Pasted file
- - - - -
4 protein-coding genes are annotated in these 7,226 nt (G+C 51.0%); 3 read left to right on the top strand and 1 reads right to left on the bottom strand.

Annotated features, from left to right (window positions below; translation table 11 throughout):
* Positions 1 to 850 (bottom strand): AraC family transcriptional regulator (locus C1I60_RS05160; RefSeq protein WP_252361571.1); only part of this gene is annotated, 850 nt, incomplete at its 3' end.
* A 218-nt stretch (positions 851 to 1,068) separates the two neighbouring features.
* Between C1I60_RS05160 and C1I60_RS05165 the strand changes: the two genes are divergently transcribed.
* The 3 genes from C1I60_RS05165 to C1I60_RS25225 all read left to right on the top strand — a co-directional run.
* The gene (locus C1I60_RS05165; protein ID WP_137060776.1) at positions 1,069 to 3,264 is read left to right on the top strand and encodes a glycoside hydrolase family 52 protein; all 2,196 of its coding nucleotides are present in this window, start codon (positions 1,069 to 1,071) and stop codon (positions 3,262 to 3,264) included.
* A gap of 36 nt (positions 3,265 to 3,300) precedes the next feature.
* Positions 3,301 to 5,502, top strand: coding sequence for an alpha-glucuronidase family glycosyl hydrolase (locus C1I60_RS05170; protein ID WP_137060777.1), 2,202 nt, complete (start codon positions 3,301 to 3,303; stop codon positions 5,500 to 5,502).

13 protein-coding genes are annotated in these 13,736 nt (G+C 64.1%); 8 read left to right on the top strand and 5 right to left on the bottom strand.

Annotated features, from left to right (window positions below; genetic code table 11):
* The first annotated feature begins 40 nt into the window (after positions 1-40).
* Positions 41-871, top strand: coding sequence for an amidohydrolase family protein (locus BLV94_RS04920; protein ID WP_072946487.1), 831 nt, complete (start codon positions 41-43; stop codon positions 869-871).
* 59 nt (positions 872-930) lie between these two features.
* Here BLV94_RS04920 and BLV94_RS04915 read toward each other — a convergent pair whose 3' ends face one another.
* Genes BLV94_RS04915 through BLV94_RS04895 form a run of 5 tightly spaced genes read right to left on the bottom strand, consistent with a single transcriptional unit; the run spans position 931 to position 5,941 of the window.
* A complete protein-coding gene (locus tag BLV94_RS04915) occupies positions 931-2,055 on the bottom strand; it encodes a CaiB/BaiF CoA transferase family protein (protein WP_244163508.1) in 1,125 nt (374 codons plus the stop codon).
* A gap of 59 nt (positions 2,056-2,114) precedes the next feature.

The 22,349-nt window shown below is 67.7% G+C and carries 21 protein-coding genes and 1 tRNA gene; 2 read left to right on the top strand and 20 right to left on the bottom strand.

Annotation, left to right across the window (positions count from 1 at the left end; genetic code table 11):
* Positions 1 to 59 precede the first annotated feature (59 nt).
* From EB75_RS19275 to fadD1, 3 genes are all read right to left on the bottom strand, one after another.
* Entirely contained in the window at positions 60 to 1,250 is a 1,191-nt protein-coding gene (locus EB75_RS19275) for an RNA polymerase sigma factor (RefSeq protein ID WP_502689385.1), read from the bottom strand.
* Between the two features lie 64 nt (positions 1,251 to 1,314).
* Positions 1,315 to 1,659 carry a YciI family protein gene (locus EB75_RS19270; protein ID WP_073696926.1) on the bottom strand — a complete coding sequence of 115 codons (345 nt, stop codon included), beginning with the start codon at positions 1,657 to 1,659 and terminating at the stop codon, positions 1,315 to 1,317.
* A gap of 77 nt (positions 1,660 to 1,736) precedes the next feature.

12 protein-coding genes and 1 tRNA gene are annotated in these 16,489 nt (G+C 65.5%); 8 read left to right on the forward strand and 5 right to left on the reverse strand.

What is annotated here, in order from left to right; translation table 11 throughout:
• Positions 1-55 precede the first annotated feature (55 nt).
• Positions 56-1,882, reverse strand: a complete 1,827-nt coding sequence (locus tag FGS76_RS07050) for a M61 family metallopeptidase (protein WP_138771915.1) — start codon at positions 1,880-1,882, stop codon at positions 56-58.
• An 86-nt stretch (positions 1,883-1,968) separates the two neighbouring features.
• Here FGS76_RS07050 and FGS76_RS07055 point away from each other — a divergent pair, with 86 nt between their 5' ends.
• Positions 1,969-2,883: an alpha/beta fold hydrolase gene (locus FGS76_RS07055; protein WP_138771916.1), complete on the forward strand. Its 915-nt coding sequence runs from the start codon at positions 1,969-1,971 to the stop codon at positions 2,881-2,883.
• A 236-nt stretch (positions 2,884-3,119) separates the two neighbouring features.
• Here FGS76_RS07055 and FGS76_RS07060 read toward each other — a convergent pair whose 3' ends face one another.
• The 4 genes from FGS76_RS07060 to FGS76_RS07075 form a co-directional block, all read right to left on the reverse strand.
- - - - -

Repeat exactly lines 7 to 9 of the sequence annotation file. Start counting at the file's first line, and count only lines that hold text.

* The gene (locus C1I60_RS05165; protein ID WP_137060776.1) at positions 1,069 to 3,264 is read left to right on the top strand and encodes a glycoside hydrolase family 52 protein; all 2,196 of its coding nucleotides are present in this window, start codon (positions 1,069 to 1,071) and stop codon (positions 3,262 to 3,264) included.
* A gap of 36 nt (positions 3,265 to 3,300) precedes the next feature.
* Positions 3,301 to 5,502, top strand: coding sequence for an alpha-glucuronidase family glycosyl hydrolase (locus C1I60_RS05170; protein ID WP_137060777.1), 2,202 nt, complete (start codon positions 3,301 to 3,303; stop codon positions 5,500 to 5,502).